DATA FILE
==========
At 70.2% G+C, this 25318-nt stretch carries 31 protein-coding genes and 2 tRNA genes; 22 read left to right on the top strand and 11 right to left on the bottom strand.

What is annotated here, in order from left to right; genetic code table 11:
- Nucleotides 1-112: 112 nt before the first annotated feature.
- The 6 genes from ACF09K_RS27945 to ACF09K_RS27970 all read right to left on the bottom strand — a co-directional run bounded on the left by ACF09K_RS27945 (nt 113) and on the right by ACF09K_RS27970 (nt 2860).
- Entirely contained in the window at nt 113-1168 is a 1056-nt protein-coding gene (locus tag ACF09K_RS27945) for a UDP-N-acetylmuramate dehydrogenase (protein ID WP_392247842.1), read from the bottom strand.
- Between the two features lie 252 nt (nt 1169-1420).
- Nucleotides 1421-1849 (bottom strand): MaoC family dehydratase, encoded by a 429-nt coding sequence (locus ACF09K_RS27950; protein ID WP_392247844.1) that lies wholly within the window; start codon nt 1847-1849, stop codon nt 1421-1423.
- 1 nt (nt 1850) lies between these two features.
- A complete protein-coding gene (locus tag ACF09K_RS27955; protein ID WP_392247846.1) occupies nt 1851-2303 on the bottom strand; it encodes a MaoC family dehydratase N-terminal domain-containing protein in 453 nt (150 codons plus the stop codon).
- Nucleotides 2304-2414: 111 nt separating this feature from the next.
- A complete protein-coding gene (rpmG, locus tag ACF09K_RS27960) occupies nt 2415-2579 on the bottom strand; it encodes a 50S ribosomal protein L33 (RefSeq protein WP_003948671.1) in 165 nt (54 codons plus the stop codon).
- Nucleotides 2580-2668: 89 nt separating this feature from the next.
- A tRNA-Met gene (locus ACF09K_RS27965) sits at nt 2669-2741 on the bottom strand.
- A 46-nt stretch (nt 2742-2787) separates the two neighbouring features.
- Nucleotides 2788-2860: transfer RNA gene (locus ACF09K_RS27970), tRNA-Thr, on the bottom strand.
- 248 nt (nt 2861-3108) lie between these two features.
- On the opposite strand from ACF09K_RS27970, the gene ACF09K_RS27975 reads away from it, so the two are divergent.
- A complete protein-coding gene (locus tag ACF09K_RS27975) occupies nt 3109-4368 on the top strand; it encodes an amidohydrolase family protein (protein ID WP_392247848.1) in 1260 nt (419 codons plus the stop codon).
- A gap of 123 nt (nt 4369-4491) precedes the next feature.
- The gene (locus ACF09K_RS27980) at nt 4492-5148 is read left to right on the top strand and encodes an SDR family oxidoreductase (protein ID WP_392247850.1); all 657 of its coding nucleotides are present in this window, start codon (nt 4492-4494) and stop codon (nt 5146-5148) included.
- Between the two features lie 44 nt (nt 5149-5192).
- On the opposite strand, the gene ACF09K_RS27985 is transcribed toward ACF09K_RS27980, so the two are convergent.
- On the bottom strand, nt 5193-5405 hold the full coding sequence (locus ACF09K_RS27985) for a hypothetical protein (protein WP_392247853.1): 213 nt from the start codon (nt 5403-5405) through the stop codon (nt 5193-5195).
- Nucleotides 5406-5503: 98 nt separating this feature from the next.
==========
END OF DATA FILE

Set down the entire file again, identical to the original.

At 70.2% G+C, this 25318-nt stretch carries 31 protein-coding genes and 2 tRNA genes; 22 read left to right on the top strand and 11 right to left on the bottom strand.

What is annotated here, in order from left to right; genetic code table 11:
- Nucleotides 1-112: 112 nt before the first annotated feature.
- The 6 genes from ACF09K_RS27945 to ACF09K_RS27970 all read right to left on the bottom strand — a co-directional run bounded on the left by ACF09K_RS27945 (nt 113) and on the right by ACF09K_RS27970 (nt 2860).
- Entirely contained in the window at nt 113-1168 is a 1056-nt protein-coding gene (locus tag ACF09K_RS27945) for a UDP-N-acetylmuramate dehydrogenase (protein ID WP_392247842.1), read from the bottom strand.
- Between the two features lie 252 nt (nt 1169-1420).
- Nucleotides 1421-1849 (bottom strand): MaoC family dehydratase, encoded by a 429-nt coding sequence (locus ACF09K_RS27950; protein ID WP_392247844.1) that lies wholly within the window; start codon nt 1847-1849, stop codon nt 1421-1423.
- 1 nt (nt 1850) lies between these two features.
- A complete protein-coding gene (locus tag ACF09K_RS27955; protein ID WP_392247846.1) occupies nt 1851-2303 on the bottom strand; it encodes a MaoC family dehydratase N-terminal domain-containing protein in 453 nt (150 codons plus the stop codon).
- Nucleotides 2304-2414: 111 nt separating this feature from the next.
- A complete protein-coding gene (rpmG, locus tag ACF09K_RS27960) occupies nt 2415-2579 on the bottom strand; it encodes a 50S ribosomal protein L33 (RefSeq protein WP_003948671.1) in 165 nt (54 codons plus the stop codon).
- Nucleotides 2580-2668: 89 nt separating this feature from the next.
- A tRNA-Met gene (locus ACF09K_RS27965) sits at nt 2669-2741 on the bottom strand.
- A 46-nt stretch (nt 2742-2787) separates the two neighbouring features.
- Nucleotides 2788-2860: transfer RNA gene (locus ACF09K_RS27970), tRNA-Thr, on the bottom strand.
- 248 nt (nt 2861-3108) lie between these two features.
- On the opposite strand from ACF09K_RS27970, the gene ACF09K_RS27975 reads away from it, so the two are divergent.
- A complete protein-coding gene (locus tag ACF09K_RS27975) occupies nt 3109-4368 on the top strand; it encodes an amidohydrolase family protein (protein ID WP_392247848.1) in 1260 nt (419 codons plus the stop codon).
- A gap of 123 nt (nt 4369-4491) precedes the next feature.
- The gene (locus ACF09K_RS27980) at nt 4492-5148 is read left to right on the top strand and encodes an SDR family oxidoreductase (protein ID WP_392247850.1); all 657 of its coding nucleotides are present in this window, start codon (nt 4492-4494) and stop codon (nt 5146-5148) included.
- Between the two features lie 44 nt (nt 5149-5192).
- On the opposite strand, the gene ACF09K_RS27985 is transcribed toward ACF09K_RS27980, so the two are convergent.
- On the bottom strand, nt 5193-5405 hold the full coding sequence (locus ACF09K_RS27985) for a hypothetical protein (protein WP_392247853.1): 213 nt from the start codon (nt 5403-5405) through the stop codon (nt 5193-5195).
- Nucleotides 5406-5503: 98 nt separating this feature from the next.